In fact, proposed new Sections 142B and 142C in the amendment refer exclusively to detained young people. The Bill is very clear about who will be involved in the assessment of adults under the Act. It seems entirely in keeping with the spirit of the Bill that it should specify that appropriately qualified clinicians must be involved in the assessment of young people. Proposed new Section 142A refers to voluntary patients under the age of 18. In view of the seriousness of the consequences of inappropriate placement of these young persons, it seems reasonable to extend the scope of the clause as proposed. I hope that the Minister will give the amendment sympathetic consideration.
Lord Northbourne: My Lords, I support the amendment. Noble Lords who spoke made the case clearly. It seems to me absolutely incredible and shocking that vulnerable children are put in the very highly disturbed atmosphere of an adult ward. I hope that the Minister can encourage us to think that that will not happen in the future.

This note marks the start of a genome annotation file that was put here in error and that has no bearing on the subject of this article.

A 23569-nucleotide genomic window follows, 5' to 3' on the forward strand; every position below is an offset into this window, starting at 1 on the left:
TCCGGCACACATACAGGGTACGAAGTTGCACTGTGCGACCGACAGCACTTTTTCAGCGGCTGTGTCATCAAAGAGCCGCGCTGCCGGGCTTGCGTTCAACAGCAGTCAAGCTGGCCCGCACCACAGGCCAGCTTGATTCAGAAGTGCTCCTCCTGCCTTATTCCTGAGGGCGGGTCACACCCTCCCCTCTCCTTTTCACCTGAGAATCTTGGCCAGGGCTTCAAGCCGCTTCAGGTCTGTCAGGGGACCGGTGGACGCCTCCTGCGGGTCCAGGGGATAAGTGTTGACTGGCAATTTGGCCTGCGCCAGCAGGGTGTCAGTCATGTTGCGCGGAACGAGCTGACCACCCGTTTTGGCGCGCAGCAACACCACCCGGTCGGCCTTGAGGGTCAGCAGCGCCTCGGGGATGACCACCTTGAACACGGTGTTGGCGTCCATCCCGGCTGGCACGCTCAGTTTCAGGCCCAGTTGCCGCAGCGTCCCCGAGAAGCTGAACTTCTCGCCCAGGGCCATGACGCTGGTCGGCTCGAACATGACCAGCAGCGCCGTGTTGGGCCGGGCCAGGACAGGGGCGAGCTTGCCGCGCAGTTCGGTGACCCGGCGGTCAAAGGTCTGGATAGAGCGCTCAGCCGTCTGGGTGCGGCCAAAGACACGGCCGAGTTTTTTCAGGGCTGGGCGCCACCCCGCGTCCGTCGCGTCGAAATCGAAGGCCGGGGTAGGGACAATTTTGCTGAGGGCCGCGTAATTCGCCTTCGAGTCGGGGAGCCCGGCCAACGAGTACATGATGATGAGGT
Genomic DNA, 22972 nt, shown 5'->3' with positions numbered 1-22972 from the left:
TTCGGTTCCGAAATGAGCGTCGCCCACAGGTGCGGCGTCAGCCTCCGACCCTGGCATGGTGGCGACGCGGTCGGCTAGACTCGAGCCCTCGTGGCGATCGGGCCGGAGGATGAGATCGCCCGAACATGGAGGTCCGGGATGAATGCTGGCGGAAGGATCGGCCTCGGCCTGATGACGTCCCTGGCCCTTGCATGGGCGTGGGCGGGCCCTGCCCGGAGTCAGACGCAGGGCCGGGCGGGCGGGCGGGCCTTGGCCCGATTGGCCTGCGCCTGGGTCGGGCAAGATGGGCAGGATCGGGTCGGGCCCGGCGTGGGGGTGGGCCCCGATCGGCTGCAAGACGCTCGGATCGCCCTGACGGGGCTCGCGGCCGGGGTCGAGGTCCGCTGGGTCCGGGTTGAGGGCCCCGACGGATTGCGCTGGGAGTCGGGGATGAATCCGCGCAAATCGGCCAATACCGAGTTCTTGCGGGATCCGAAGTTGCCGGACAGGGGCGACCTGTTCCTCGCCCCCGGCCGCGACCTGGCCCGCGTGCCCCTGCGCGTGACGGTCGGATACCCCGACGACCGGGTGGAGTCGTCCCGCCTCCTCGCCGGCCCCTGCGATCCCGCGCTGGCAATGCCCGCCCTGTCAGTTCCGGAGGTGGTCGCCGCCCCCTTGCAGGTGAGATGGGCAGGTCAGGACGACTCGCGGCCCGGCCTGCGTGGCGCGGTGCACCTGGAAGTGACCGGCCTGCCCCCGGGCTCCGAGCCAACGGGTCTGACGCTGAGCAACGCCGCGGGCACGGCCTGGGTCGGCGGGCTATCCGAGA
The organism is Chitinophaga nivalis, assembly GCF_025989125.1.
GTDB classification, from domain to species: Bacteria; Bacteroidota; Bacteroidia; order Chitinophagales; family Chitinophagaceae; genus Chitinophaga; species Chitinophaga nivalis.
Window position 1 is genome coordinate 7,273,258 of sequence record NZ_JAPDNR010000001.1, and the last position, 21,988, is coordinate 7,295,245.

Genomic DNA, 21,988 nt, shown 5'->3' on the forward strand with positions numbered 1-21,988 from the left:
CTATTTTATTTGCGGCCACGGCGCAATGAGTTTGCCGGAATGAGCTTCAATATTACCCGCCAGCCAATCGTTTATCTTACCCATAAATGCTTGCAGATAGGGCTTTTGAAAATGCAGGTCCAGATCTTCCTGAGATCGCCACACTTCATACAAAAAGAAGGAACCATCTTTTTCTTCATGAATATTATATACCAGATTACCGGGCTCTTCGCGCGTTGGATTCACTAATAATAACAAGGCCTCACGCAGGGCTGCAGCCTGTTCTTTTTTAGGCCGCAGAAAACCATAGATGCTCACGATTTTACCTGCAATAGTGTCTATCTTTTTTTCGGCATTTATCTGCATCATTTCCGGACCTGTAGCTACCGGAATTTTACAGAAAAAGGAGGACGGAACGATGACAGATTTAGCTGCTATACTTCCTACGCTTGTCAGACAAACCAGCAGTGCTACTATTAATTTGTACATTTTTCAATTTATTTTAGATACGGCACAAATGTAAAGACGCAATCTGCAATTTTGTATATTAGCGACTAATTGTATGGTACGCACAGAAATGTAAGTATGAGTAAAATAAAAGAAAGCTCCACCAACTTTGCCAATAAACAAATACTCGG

Baroness Walmsley: My Lords, I wish to make it quite clear that these Benches support the amendment. Such was the enthusiasm of your Lordships for the amendment that there was no room to add my name to it, but these Benches enthusiastically support it.
I know that the Government are doing their very best to implement that responsibility. In fact, great progress has been made within the criminal justice system to do that. We also know that it is the Governments intention that children should be in age-appropriate settings when they have mental health treatment.